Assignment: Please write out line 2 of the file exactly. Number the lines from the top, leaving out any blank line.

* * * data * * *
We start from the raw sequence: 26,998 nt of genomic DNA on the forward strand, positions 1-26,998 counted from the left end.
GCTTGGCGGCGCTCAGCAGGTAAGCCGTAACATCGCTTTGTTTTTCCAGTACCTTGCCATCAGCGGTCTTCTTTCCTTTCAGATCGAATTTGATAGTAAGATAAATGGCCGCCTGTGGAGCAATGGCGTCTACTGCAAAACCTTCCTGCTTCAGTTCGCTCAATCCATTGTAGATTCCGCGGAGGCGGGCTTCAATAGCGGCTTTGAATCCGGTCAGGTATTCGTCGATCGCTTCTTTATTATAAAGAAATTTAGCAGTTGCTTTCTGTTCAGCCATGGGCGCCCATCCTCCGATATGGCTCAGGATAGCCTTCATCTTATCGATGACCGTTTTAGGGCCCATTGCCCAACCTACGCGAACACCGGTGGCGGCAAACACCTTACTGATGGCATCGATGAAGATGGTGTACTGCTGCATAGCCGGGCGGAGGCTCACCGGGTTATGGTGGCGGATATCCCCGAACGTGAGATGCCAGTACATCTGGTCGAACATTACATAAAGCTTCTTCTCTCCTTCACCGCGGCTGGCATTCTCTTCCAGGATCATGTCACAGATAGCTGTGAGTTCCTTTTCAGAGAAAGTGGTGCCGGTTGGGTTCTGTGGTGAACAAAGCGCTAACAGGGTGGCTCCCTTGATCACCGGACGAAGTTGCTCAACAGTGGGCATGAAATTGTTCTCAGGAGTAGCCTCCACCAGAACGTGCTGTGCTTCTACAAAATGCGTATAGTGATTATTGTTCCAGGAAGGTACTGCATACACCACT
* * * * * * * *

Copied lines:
GCTTGGCGGCGCTCAGCAGGTAAGCCGTAACATCGCTTTGTTTTTCCAGTACCTTGCCATCAGCGGTCTTCTTTCCTTTCAGATCGAATTTGATAGTAAGATAAATGGCCGCCTGTGGAGCAATGGCGTCTACTGCAAAACCTTCCTGCTTCAGTTCGCTCAATCCATTGTAGATTCCGCGGAGGCGGGCTTCAATAGCGGCTTTGAATCCGGTCAGGTATTCGTCGATCGCTTCTTTATTATAAAGAAATTTAGCAGTTGCTTTCTGTTCAGCCATGGGCGCCCATCCTCCGATATGGCTCAGGATAGCCTTCATCTTATCGATGACCGTTTTAGGGCCCATTGCCCAACCTACGCGAACACCGGTGGCGGCAAACACCTTACTGATGGCATCGATGAAGATGGTGTACTGCTGCATAGCCGGGCGGAGGCTCACCGGGTTATGGTGGCGGATATCCCCGAACGTGAGATGCCAGTACATCTGGTCGAACATTACATAAAGCTTCTTCTCTCCTTCACCGCGGCTGGCATTCTCTTCCAGGATCATGTCACAGATAGCTGTGAGTTCCTTTTCAGAGAAAGTGGTGCCGGTTGGGTTCTGTGGTGAACAAAGCGCTAACAGGGTGGCTCCCTTGATCACCGGACGAAGTTGCTCAACAGTGGGCATGAAATTGTTCTCAGGAGTAGCCTCCACCAGAACGTGCTGTGCTTCTACAAAATGCGTATAGTGATTATTGTTCCAGGAAGGTACTGCATACACCACT